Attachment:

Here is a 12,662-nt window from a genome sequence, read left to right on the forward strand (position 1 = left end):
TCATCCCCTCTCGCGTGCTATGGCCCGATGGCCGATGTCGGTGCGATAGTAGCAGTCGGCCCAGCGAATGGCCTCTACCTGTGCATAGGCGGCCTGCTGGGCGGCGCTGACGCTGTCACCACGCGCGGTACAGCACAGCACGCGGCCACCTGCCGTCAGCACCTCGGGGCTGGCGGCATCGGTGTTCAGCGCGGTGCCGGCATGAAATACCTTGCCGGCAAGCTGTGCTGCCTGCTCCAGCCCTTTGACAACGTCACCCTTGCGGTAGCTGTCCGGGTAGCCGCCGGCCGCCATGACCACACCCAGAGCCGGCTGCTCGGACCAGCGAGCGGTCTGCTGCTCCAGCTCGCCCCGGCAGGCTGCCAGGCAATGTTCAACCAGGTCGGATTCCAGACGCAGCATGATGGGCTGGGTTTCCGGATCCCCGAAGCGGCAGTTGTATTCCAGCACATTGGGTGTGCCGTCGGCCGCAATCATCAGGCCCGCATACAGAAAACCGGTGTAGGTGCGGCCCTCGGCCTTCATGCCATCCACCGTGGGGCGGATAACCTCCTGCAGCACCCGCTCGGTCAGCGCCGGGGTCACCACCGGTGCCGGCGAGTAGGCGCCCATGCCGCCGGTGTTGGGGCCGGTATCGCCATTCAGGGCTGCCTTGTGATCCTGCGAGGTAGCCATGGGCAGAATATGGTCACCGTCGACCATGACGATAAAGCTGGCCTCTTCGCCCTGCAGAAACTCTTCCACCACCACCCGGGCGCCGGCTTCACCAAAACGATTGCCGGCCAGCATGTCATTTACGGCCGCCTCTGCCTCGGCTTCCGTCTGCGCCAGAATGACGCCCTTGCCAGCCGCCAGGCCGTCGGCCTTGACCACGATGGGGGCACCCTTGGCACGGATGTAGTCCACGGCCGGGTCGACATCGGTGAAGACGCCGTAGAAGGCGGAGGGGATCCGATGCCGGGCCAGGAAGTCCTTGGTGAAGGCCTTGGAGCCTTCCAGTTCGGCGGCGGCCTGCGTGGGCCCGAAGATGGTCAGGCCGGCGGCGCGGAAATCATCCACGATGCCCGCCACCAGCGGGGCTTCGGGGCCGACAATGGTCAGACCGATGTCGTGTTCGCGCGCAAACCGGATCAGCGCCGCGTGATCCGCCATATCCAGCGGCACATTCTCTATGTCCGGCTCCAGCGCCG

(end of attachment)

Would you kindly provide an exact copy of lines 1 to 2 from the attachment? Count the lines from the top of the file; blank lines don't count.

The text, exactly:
Here is a 12,662-nt window from a genome sequence, read left to right on the forward strand (position 1 = left end):
TCATCCCCTCTCGCGTGCTATGGCCCGATGGCCGATGTCGGTGCGATAGTAGCAGTCGGCCCAGCGAATGGCCTCTACCTGTGCATAGGCGGCCTGCTGGGCGGCGCTGACGCTGTCACCACGCGCGGTACAGCACAGCACGCGGCCACCTGCCGTCAGCACCTCGGGGCTGGCGGCATCGGTGTTCAGCGCGGTGCCGGCATGAAATACCTTGCCGGCAAGCTGTGCTGCCTGCTCCAGCCCTTTGACAACGTCACCCTTGCGGTAGCTGTCCGGGTAGCCGCCGGCCGCCATGACCACACCCAGAGCCGGCTGCTCGGACCAGCGAGCGGTCTGCTGCTCCAGCTCGCCCCGGCAGGCTGCCAGGCAATGTTCAACCAGGTCGGATTCCAGACGCAGCATGATGGGCTGGGTTTCCGGATCCCCGAAGCGGCAGTTGTATTCCAGCACATTGGGTGTGCCGTCGGCCGCAATCATCAGGCCCGCATACAGAAAACCGGTGTAGGTGCGGCCCTCGGCCTTCATGCCATCCACCGTGGGGCGGATAACCTCCTGCAGCACCCGCTCGGTCAGCGCCGGGGTCACCACCGGTGCCGGCGAGTAGGCGCCCATGCCGCCGGTGTTGGGGCCGGTATCGCCATTCAGGGCTGCCTTGTGATCCTGCGAGGTAGCCATGGGCAGAATATGGTCACCGTCGACCATGACGATAAAGCTGGCCTCTTCGCCCTGCAGAAACTCTTCCACCACCACCCGGGCGCCGGCTTCACCAAAACGATTGCCGGCCAGCATGTCATTTACGGCCGCCTCTGCCTCGGCTTCCGTCTGCGCCAGAATGACGCCCTTGCCAGCCGCCAGGCCGTCGGCCTTGACCACGATGGGGGCACCCTTGGCACGGATGTAGTCCACGGCCGGGTCGACATCGGTGAAGACGCCGTAGAAGGCGGAGGGGATCCGATGCCGGGCCAGGAAGTCCTTGGTGAAGGCCTTGGAGCCTTCCAGTTCGGCGGCGGCCTGCGTGGGCCCGAAGATGGTCAGGCCGGCGGCGCGGAAATCATCCACGATGCCCGCCACCAGCGGGGCTTCGGGGCCGACAATGGTCAGACCGATGTCGTGTTCGCGCGCAAACCGGATCAGCGCCGCGTGATCCGCCATATCCAGCGGCACATTCTCTATGTCCGGCTCCAGCGCCG